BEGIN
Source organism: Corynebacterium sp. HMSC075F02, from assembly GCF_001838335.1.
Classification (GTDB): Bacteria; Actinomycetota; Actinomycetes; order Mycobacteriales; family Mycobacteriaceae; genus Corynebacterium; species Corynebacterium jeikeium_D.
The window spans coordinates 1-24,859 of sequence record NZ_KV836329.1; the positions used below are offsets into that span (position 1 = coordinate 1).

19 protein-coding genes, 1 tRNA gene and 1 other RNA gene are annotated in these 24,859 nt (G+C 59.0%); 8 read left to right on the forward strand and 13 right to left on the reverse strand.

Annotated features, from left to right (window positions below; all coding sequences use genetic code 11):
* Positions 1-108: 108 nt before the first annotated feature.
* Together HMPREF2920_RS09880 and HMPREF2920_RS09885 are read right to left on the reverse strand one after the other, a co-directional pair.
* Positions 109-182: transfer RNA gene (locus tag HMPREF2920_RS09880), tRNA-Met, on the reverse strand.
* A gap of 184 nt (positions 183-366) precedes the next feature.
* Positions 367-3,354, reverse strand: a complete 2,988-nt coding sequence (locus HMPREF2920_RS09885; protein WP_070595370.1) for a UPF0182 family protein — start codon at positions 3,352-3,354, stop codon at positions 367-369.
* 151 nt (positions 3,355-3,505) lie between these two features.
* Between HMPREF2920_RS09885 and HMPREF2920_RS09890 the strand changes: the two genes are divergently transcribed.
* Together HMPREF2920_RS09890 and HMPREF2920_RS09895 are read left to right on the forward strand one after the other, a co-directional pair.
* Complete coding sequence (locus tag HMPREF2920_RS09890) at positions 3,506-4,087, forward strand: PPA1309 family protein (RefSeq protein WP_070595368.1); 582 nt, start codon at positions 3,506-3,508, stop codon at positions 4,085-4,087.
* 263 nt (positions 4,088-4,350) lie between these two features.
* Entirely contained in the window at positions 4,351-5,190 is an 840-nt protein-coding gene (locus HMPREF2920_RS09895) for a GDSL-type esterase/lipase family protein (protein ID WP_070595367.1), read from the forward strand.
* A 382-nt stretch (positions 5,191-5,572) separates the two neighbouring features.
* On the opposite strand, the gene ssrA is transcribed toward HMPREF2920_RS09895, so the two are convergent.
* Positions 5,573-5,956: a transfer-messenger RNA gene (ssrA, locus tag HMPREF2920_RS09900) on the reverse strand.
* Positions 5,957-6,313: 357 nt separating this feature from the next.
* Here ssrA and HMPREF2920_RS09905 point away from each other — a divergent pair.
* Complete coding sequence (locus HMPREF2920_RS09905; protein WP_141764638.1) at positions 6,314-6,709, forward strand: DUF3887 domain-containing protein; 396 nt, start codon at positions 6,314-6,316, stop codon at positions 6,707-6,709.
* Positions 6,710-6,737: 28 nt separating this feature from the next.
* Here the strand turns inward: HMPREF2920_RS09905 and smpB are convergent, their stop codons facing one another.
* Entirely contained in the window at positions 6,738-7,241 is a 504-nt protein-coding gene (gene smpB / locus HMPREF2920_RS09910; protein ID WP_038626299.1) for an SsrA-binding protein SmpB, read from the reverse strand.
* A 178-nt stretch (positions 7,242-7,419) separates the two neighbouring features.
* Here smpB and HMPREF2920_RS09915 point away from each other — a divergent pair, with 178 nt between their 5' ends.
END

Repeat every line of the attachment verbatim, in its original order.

Source organism: Corynebacterium sp. HMSC075F02, from assembly GCF_001838335.1.
Classification (GTDB): Bacteria; Actinomycetota; Actinomycetes; order Mycobacteriales; family Mycobacteriaceae; genus Corynebacterium; species Corynebacterium jeikeium_D.
The window spans coordinates 1-24,859 of sequence record NZ_KV836329.1; the positions used below are offsets into that span (position 1 = coordinate 1).

19 protein-coding genes, 1 tRNA gene and 1 other RNA gene are annotated in these 24,859 nt (G+C 59.0%); 8 read left to right on the forward strand and 13 right to left on the reverse strand.

Annotated features, from left to right (window positions below; all coding sequences use genetic code 11):
* Positions 1-108: 108 nt before the first annotated feature.
* Together HMPREF2920_RS09880 and HMPREF2920_RS09885 are read right to left on the reverse strand one after the other, a co-directional pair.
* Positions 109-182: transfer RNA gene (locus tag HMPREF2920_RS09880), tRNA-Met, on the reverse strand.
* A gap of 184 nt (positions 183-366) precedes the next feature.
* Positions 367-3,354, reverse strand: a complete 2,988-nt coding sequence (locus HMPREF2920_RS09885; protein WP_070595370.1) for a UPF0182 family protein — start codon at positions 3,352-3,354, stop codon at positions 367-369.
* 151 nt (positions 3,355-3,505) lie between these two features.
* Between HMPREF2920_RS09885 and HMPREF2920_RS09890 the strand changes: the two genes are divergently transcribed.
* Together HMPREF2920_RS09890 and HMPREF2920_RS09895 are read left to right on the forward strand one after the other, a co-directional pair.
* Complete coding sequence (locus tag HMPREF2920_RS09890) at positions 3,506-4,087, forward strand: PPA1309 family protein (RefSeq protein WP_070595368.1); 582 nt, start codon at positions 3,506-3,508, stop codon at positions 4,085-4,087.
* 263 nt (positions 4,088-4,350) lie between these two features.
* Entirely contained in the window at positions 4,351-5,190 is an 840-nt protein-coding gene (locus HMPREF2920_RS09895) for a GDSL-type esterase/lipase family protein (protein ID WP_070595367.1), read from the forward strand.
* A 382-nt stretch (positions 5,191-5,572) separates the two neighbouring features.
* On the opposite strand, the gene ssrA is transcribed toward HMPREF2920_RS09895, so the two are convergent.
* Positions 5,573-5,956: a transfer-messenger RNA gene (ssrA, locus tag HMPREF2920_RS09900) on the reverse strand.
* Positions 5,957-6,313: 357 nt separating this feature from the next.
* Here ssrA and HMPREF2920_RS09905 point away from each other — a divergent pair.
* Complete coding sequence (locus HMPREF2920_RS09905; protein WP_141764638.1) at positions 6,314-6,709, forward strand: DUF3887 domain-containing protein; 396 nt, start codon at positions 6,314-6,316, stop codon at positions 6,707-6,709.
* Positions 6,710-6,737: 28 nt separating this feature from the next.
* Here the strand turns inward: HMPREF2920_RS09905 and smpB are convergent, their stop codons facing one another.
* Entirely contained in the window at positions 6,738-7,241 is a 504-nt protein-coding gene (gene smpB / locus HMPREF2920_RS09910; protein ID WP_038626299.1) for an SsrA-binding protein SmpB, read from the reverse strand.
* A 178-nt stretch (positions 7,242-7,419) separates the two neighbouring features.
* Here smpB and HMPREF2920_RS09915 point away from each other — a divergent pair, with 178 nt between their 5' ends.